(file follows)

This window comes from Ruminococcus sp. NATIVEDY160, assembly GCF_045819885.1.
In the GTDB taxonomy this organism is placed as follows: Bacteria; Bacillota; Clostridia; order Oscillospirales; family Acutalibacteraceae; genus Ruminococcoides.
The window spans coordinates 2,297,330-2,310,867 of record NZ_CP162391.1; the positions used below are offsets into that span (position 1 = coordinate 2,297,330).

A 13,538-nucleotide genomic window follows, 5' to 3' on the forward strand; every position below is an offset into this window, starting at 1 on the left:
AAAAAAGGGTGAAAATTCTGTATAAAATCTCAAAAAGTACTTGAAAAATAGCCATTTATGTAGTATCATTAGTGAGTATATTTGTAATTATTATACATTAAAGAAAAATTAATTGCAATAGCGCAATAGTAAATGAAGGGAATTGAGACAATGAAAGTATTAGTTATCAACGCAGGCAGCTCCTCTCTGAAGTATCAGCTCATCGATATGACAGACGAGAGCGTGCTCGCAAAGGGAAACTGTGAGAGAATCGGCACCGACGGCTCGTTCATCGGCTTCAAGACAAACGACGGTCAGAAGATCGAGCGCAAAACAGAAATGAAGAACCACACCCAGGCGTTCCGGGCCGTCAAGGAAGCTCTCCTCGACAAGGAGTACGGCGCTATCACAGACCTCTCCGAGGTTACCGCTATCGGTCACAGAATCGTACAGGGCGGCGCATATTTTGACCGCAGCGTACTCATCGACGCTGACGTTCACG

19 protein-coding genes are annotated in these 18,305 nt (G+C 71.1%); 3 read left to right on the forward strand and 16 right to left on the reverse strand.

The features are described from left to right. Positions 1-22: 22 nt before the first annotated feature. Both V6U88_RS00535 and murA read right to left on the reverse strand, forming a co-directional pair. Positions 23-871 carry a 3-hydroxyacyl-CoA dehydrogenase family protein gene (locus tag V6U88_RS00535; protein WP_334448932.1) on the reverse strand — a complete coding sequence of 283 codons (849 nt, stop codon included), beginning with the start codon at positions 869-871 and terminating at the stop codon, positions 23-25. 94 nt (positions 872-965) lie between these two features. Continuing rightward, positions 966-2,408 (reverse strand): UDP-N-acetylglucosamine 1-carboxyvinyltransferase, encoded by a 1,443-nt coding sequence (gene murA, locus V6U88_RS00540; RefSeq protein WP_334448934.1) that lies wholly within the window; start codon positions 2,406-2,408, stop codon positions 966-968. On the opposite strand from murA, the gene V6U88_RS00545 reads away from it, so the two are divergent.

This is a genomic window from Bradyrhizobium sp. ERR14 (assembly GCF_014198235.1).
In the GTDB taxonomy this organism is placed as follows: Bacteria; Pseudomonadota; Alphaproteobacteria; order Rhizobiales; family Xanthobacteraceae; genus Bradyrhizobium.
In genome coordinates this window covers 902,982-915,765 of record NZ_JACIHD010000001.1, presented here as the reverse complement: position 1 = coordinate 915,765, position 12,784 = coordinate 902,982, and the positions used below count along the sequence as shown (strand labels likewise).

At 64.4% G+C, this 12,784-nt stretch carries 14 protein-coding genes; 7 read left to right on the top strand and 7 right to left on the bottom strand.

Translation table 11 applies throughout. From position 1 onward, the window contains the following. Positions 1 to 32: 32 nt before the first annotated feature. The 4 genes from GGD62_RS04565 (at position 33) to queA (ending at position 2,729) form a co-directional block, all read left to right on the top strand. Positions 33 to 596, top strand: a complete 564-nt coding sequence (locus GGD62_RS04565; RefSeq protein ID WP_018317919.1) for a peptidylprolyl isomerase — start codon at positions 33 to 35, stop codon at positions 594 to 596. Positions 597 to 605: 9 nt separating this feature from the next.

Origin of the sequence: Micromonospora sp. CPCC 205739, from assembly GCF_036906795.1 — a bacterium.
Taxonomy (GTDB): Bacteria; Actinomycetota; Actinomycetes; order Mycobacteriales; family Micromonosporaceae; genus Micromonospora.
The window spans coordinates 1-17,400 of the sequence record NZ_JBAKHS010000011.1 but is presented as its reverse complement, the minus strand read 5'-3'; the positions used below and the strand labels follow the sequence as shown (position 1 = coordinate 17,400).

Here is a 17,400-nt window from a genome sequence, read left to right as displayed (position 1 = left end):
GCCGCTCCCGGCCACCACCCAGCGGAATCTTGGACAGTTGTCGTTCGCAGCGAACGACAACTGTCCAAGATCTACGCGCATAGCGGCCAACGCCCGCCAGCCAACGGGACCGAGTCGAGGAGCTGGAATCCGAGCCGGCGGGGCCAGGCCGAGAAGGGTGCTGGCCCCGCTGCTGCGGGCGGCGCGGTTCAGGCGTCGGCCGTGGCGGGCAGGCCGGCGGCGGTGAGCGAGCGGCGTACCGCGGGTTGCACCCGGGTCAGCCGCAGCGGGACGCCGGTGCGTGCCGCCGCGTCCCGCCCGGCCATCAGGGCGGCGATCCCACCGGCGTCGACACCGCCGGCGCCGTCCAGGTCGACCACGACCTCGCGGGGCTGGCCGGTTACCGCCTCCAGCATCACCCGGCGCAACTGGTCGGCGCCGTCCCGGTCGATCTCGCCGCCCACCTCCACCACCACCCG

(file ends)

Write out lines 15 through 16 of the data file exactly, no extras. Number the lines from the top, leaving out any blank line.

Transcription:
The window spans coordinates 1-17,400 of the sequence record NZ_JBAKHS010000011.1 but is presented as its reverse complement, the minus strand read 5'-3'; the positions used below and the strand labels follow the sequence as shown (position 1 = coordinate 17,400).

Here is a 17,400-nt window from a genome sequence, read left to right as displayed (position 1 = left end):